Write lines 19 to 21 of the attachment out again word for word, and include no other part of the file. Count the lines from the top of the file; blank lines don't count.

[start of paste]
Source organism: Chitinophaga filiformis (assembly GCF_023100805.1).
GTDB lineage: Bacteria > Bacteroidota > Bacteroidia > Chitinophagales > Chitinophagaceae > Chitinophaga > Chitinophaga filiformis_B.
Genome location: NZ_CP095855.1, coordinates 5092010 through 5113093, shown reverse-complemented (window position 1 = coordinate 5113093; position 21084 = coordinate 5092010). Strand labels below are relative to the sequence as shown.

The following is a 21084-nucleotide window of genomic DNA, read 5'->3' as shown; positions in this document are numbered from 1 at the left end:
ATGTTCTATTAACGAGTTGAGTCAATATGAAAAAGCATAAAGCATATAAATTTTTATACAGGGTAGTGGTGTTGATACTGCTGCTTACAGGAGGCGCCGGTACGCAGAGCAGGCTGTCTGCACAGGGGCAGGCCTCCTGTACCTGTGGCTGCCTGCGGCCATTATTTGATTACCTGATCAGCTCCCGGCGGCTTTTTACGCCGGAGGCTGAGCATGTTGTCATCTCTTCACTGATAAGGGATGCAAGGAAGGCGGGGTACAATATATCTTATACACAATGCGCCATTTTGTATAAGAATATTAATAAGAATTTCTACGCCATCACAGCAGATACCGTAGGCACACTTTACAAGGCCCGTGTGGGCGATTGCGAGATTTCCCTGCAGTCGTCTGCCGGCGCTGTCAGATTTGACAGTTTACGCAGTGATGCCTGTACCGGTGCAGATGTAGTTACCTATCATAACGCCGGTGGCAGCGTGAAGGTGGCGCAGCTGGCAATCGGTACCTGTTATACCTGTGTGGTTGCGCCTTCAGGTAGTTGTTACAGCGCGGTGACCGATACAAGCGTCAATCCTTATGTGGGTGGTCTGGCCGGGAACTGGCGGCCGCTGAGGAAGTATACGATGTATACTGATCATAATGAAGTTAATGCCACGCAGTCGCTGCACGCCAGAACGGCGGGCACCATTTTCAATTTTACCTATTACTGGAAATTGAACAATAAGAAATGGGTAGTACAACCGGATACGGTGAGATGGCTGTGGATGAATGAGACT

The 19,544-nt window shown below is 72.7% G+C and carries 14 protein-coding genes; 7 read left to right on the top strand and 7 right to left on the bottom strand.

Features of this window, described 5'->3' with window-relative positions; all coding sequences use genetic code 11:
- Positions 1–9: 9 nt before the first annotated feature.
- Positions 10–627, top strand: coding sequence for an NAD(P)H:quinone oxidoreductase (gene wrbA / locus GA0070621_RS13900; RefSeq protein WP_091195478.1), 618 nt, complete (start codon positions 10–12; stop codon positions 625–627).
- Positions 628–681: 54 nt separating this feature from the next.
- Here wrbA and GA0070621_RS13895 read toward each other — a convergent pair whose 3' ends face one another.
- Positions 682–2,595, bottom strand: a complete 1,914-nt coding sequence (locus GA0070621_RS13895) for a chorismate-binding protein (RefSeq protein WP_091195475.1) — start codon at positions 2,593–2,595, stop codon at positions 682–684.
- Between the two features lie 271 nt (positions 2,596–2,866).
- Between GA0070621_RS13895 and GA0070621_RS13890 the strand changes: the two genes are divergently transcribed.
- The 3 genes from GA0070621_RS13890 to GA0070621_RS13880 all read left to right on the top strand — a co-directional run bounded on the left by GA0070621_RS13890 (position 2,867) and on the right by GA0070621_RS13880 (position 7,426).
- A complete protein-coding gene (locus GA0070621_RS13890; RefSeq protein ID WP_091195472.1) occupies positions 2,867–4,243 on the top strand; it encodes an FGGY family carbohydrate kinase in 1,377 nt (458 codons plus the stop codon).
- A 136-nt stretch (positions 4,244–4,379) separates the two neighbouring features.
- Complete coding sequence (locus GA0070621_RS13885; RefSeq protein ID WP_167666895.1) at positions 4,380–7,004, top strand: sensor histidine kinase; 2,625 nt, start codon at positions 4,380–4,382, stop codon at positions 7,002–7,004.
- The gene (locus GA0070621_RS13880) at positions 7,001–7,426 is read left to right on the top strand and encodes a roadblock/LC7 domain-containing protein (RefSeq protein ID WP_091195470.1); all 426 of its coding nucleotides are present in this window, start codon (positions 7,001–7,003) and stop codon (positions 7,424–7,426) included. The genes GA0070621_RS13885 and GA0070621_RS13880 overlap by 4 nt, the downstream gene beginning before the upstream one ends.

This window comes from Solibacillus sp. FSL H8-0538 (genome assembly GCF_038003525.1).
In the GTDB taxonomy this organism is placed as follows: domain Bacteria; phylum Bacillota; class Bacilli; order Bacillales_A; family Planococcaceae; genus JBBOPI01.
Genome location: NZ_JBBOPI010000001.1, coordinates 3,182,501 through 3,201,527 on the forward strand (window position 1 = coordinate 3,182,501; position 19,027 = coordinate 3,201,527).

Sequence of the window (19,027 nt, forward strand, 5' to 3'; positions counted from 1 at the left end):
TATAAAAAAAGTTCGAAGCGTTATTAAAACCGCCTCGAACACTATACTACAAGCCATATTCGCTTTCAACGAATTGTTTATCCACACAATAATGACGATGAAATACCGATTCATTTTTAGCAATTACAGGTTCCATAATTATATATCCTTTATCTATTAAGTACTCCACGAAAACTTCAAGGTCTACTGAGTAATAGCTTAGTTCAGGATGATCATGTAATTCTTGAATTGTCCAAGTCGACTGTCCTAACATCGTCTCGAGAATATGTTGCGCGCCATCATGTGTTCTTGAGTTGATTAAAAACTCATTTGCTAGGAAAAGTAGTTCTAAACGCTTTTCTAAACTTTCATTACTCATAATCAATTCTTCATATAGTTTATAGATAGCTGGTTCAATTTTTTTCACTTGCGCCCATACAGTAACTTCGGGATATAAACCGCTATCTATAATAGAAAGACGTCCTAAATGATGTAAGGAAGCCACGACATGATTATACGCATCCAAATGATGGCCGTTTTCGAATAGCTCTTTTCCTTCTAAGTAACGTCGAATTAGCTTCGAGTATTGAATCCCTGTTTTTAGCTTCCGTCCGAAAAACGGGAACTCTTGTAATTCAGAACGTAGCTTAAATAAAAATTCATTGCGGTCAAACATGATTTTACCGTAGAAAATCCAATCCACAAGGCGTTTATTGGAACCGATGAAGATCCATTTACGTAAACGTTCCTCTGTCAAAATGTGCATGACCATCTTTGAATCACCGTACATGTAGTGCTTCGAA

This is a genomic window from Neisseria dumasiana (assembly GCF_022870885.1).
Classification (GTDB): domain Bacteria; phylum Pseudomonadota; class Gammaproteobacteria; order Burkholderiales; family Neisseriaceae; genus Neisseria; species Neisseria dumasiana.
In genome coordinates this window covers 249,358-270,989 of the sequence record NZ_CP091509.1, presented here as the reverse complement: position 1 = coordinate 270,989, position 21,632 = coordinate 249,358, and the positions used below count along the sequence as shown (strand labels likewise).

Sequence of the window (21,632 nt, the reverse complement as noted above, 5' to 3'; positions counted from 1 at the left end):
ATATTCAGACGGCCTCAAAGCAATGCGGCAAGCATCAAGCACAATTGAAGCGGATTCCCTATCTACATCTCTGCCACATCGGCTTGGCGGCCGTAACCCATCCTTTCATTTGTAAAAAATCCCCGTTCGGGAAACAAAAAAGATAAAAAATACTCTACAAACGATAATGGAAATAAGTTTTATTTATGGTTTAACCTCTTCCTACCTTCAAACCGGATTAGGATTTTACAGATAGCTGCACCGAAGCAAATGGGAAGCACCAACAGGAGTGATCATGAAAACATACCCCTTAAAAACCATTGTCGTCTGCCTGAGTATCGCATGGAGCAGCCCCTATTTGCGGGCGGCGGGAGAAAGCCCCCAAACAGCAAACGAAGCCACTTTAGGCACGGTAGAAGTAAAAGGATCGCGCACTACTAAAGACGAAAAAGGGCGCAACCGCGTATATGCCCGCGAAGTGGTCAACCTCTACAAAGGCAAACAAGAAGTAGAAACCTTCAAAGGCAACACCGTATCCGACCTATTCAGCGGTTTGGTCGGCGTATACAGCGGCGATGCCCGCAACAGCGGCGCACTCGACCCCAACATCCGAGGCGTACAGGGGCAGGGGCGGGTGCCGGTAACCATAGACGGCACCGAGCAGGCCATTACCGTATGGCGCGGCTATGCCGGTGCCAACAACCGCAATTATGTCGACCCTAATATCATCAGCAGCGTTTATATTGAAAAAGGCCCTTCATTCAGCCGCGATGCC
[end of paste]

- The gene (locus GA0070621_RS13880) at positions 7,001–7,426 is read left to right on the top strand and encodes a roadblock/LC7 domain-containing protein (RefSeq protein ID WP_091195470.1); all 426 of its coding nucleotides are present in this window, start codon (positions 7,001–7,003) and stop codon (positions 7,424–7,426) included. The genes GA0070621_RS13885 and GA0070621_RS13880 overlap by 4 nt, the downstream gene beginning before the upstream one ends.

This window comes from Solibacillus sp. FSL H8-0538 (genome assembly GCF_038003525.1).
In the GTDB taxonomy this organism is placed as follows: domain Bacteria; phylum Bacillota; class Bacilli; order Bacillales_A; family Planococcaceae; genus JBBOPI01.